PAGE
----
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Pythium Blight

Caused by: Pythium spp.

Turf Care South Africa Golf Courses Treating Pythium Blight


Susceptible Turfgrass
All turfgrass species, especially Annual Bluegrass, Perennial Ryegrass, Bentgrasses, and tall Fescue and Bermudagrass.



  • Pythium Blight appears suddenly during hot, humid weather.

  • This disease causes greasy, brown circular spots that are initially about 2 cm to 5 cm in diameter and then rapidly enlarge in size.

  • The spots are water-soaked and dark-coloured early in the morning.

  • They also form fluffy white masses of fungal mycelium (cottony blight) and can coalesce to form large, irregular areas of dead turf.

  • Infected patches may appear brownish-orange in colour.

Conditions favouring Disease
Pythium blight favours night temperatures of over 20°C. It occurs in areas that experience more than 10 hours a day of foliar wetness for several consecutive days. It is found in the wettest areas of turf and in areas with poor drainage and air circulation. Lush-growing turf growing under nitrogen fertilisation is particularly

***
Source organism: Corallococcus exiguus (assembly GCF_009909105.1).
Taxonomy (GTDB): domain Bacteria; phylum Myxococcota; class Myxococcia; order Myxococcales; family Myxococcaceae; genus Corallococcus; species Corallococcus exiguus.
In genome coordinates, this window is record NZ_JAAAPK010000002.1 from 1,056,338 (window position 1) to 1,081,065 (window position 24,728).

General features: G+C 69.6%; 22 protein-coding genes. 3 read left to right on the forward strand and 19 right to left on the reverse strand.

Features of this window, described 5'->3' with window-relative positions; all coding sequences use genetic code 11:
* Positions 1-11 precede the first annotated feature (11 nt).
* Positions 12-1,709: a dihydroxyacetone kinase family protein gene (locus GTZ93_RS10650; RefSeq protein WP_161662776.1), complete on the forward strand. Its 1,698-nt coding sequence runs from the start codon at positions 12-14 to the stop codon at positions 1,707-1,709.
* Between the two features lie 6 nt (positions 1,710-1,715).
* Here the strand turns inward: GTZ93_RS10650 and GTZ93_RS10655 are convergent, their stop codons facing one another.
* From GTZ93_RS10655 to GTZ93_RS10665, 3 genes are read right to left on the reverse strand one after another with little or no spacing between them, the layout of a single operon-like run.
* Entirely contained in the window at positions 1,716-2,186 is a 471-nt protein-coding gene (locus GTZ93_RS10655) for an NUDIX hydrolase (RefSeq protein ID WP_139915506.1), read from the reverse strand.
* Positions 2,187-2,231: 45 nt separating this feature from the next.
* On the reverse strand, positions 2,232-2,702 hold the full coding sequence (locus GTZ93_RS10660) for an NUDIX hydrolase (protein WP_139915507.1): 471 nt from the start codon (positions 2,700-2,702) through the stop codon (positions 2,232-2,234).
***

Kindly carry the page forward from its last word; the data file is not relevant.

susceptible to the disease.


Integrated Turf Management

  • Avoid mowing wet turf when the foliar mycelium is evident to minimise spreading the disease.

  • Reduce thatch.

  • Avoid excessive nitrogen application during hot weather.

  • Increase air circulation to speed the drying process of the turf.

  • Minimise the amount of shade.

  • Irrigate turf early in the day. Avoid late-day watering.

  • Improve soil drainage.

  • Irrigate turf deeply and as infrequently as possible.


​Use Subdue Maxx or Heritage for Fungicidal Control

Heritage has label recommendation for Pythium blight control in South Africa.

Download the Syngenta Guide to Treating Turf Diseases here.